In Just 20 Minutes a Day, You Can Turn Yourself Into the Kind of Idea Machine Marketers Love to Work With

Reading great copy and reading what great copywriters have to say about writing is a sure way to sharpen your skills. And reading to stay on top of trends in your industry will help you establish yourself as an expert.

But today, I want to take a look at a different source of reading. This type of reading is very valuable, because it will help you come up with ideas.

Ask any marketer what they look for in a new writer, and I guarantee almost every one of them will mention ideas. The people that hire copywriters want writers who have great ideas.

So, how do you become an idea person? The first step is to read broadly and to keep up with current events.

“Reading-to-Write-Better” Tip #4: Use water cooler talk to make your copy stronger.

Let me give you an example of how this works. You may have seen my Real Time Live Blog of AWAI’s Web Copywriting Intensive. I do one for the annual Bootcamp, too. That idea came to me when reading real-time coverage of a Wimbledon tennis match. I borrowed the idea, pitched it to AWAI, and landed the project.

If you want to be a source of fresh ideas, you need to read outside your industry.

Pop culture and current events are a great place to start. By focusing on those two areas, you’ll stay up on what everyone is talking about. You’ll discover tie-ins for your work that are irresistible to your audience. You’ll come up with ideas that are both original and timely. And, you’ll immediately overcome the first obstacle every writer and marketer faces — grabbing attention — because your ideas, your headlines, your leads … you’ll be able to link them to what is already on your reader’s mind.

So, where do you find these ideas? Here are a few places to get you started.

News sites: Keeping up with the news cycle is just good sense for a copywriter. Your writing needs to strike an emotional chord with your reader. That’s easier to do if you can relate what you’re writing to something your audience is actively concerned about.

Popular magazines: One of my favorites is GQ, but there are a ton of popular culture magazines to choose from. Inside the best, you’ll find in-depth articles exploring a wide variety of topics … most of them on an upward trend.

Social media: Just spend a few minutes scanning Twitter and Facebook and you’ll have an immediate idea what the vast majority of people are currently talking about. Remember that blue/black, white/gold dress from just a few weeks ago? I read some great articles and ads that used that as a tie-in.

Books on the bestseller list: You don’t even have to read the books. Just peruse the titles — especially those on the non-fiction list — to get an idea what’s on people’s minds.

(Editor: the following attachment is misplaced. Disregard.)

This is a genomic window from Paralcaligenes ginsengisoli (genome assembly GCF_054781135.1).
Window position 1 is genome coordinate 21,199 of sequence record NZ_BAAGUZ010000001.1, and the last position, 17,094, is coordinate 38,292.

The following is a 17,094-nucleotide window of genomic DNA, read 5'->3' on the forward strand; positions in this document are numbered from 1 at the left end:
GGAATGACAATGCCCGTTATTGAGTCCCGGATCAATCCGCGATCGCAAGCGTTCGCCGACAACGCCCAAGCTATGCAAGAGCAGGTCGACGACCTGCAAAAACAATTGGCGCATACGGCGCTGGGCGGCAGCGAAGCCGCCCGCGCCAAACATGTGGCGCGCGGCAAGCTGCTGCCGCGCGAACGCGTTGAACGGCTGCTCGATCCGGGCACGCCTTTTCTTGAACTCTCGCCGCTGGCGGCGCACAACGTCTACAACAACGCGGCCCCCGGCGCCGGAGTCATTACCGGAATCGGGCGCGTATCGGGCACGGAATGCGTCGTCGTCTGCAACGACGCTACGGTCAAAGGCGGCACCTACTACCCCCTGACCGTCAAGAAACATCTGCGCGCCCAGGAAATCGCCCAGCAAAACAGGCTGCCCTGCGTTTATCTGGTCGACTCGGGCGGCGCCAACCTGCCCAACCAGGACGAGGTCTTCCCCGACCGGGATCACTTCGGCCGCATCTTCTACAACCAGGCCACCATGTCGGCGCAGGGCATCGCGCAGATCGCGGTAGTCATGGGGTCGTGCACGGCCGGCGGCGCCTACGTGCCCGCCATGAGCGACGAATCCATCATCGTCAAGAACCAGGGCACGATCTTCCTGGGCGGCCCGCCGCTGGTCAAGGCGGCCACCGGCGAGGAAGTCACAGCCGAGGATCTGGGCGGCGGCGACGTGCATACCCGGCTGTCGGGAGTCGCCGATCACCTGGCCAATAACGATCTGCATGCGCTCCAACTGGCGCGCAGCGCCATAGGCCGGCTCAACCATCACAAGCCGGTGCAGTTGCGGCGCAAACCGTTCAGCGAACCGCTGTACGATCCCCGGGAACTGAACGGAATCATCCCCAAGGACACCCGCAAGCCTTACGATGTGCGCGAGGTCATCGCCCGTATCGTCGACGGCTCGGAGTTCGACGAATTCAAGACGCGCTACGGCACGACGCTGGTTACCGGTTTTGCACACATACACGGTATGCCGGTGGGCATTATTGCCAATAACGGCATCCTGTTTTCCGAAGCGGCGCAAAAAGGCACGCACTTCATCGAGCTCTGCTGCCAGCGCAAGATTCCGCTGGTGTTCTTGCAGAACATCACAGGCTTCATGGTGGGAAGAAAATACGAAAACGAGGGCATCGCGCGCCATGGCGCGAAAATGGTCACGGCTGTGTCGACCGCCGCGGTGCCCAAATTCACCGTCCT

This kind of reading lets you take the pulse of your audience, which will make your writing more personal and emotionally engaging.

It also gives you a new angle of approach, and that means fresh ideas you can bring to the table.

Today, your action item is simple. Find a news headline that grabs you, and click through to read the article. When you’re done, use what you’ve read to come up with at least one idea for a project — either an angle to use for a project you’re already writing or a brand-new project you can pitch to a client.

Remember, you need to read only one type of material for just 20 minutes a day to improve your skills. And, don’t forget to let me know your favorite source of pop culture reading in the comments!

Join me tomorrow when I’ll share my very favorite kind reading. See you then!

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Published: April 16, 2015

5 Responses to “In Just 20 Minutes a Day, You Can Turn Yourself Into the Kind of Idea Machine Marketers Love to Work With”

  1. I find it amusing that you say you write a couple of Real Time Live Blogs for AWAI. I offered to do one for the live Joshua Boswell event in Tampa a few weeks back and I was told, firmly and somewhat uncharitably, "we don't do those kinds of things." It was a pity, as that is a fun way to participate in a conference and take excellent notes! Terrific accountability.

    Guest (Juliet Johnson)

  2. This idea of reading a news article and coming up with an angle for a client is really very new to me. Is there someplace to see an example of what you mean. What you read? How you turned it into an idea for a client?


  3. Heather - here's an idea that some readers simply will not try (pity though).

    I 'swipe' from the Bible!(now just give me a moment to explain please...)

    OK, so yes. I'd be reading it every day even if I wasn't a copywriter--but, there's fresh angles for writers on the human condition in most pages.

    And good copy taps into the realities of the human condition--am I right?

    The version I get the best ideas from is The Message by Eugene H. Peterson.

    Modern, contemporary language. Look it up.

    The sub-heads alone are good for ideas.

    Now I've shared my big secret--and happy to do so.

    Mike Searles

  4. Yahoo news headlines are a great source for pop culture and major news stories.

    Mel Woods

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